"Everyone got greedy and thought they were smart enough to write structured product insurance like it was the same as insuring municipal bonds," said Rob Haines, an analyst with CreditSights Inc. in New York.

S&P ran a stress test to determine the losses bond insurers would take on securities backed by subprime mortgages, including CDOs. Losses were projected at $3.1 billion for MBIA, $1.8 billion for Ambac, and $2.2 billion for FGIC.

MBIA's higher loss potential was attributed to the company's guarantees on securities backed by home equity loans, S&P said.

The ratings cut on ACA Financial, a unit of ACA Capital Holdings Inc., may lead to writedowns at Merrill Lynch & Co. and Canadian Imperial Bank of Commerce. Toronto-based CIBC said today it will likely take a large writedown because New York- based ACA insures about $3.5 billion of its U.S. subprime investments.

Merrill Lynch may have used contracts with ACA Capital to pass off the market risk of $5 billion in CDOs, Roger Freeman, an analyst covering the brokerage industry for Lehman Brothers Holdings Inc., wrote in a Nov. 5 report. If ACA Capital defaults on its swap contracts, Merrill Lynch could recognize unrealized losses on those securities of about $3 billion, Freeman wrote.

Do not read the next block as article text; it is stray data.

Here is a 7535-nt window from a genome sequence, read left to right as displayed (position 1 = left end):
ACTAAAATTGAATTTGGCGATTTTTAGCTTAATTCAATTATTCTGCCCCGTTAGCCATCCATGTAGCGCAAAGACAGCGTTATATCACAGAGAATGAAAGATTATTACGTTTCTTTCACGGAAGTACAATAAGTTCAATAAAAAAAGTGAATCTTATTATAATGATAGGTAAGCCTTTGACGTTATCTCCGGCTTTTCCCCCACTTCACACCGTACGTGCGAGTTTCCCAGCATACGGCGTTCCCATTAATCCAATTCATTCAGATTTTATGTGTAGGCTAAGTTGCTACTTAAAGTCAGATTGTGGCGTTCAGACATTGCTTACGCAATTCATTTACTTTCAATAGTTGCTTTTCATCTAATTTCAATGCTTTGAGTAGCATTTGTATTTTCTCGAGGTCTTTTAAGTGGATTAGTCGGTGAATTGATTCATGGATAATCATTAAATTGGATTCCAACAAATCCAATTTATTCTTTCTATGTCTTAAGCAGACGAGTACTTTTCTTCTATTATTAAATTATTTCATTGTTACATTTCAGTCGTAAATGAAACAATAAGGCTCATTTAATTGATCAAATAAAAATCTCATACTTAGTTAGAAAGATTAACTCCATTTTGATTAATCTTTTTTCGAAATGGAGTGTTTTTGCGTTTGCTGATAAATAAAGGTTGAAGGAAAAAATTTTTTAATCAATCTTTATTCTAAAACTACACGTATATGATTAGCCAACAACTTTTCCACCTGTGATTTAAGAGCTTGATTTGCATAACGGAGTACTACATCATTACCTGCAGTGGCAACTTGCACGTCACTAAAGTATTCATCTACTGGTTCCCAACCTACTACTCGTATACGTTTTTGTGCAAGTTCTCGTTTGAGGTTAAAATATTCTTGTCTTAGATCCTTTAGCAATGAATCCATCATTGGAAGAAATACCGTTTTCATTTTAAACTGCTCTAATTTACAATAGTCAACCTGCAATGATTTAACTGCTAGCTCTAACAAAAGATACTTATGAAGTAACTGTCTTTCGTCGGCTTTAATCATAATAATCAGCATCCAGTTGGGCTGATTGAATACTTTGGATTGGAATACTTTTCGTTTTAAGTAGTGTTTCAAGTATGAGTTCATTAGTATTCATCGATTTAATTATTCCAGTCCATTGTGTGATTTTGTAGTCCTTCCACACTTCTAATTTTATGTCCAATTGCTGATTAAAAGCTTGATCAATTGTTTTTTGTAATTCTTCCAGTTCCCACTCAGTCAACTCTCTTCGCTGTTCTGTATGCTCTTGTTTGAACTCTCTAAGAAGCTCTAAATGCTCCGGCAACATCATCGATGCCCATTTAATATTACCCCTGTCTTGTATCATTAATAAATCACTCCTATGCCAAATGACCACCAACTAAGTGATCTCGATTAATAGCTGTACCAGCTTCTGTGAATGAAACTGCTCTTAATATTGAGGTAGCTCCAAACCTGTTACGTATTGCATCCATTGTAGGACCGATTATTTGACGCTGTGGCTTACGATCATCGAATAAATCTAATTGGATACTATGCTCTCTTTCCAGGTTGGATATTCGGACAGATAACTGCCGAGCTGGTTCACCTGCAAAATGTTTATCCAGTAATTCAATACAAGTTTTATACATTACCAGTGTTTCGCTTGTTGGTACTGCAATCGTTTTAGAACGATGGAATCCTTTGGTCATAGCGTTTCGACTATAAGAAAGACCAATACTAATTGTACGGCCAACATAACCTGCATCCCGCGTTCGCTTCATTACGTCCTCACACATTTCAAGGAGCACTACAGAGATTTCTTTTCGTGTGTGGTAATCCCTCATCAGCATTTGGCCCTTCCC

ACA Capital is required to post $1.7 billion in collateral if its rating falls at least two steps to below A-, management said on a Nov. 8 conference call. The rating was cut 12 levels today to CCC from A. The company said in a statement distributed by Business Wire today that it won agreements to prevent it from posting collateral until Jan. 18.

Bear Stearns Cos. and Merrill Lynch are among several major banks in talks to bail out ACA, the New York Times reported today, citing two people familiar with the situation.

"Effectively by bailing out the monolines, they're bailing out themselves, because the hedges they thought they had with them aren't really hedges," said Toby Nangle, who helps oversee $37 billion as head of global aggregate business at Baring Asset Management in London.

ACA Capital rose 34 cents to 65 cents in over-the-counter trading on that news. The shares, suspended by the New York Stock Exchange this week for breaching capitalization requirements, had plunged 98 percent this year.

ACA Capital as of June 30 had sold protection to 31 counterparties through credit-default swaps on $61 billion of highly rated securities, including CDOs backed by subprime mortgage securities, according to filings. CDOs are created by packaging debt or derivatives into new bonds with varying ratings.

The collapse of the U.S. subprime mortgage market has led to about $76 billion of losses at securities firms and banks this year. Subprime loans are made to people with poor credit.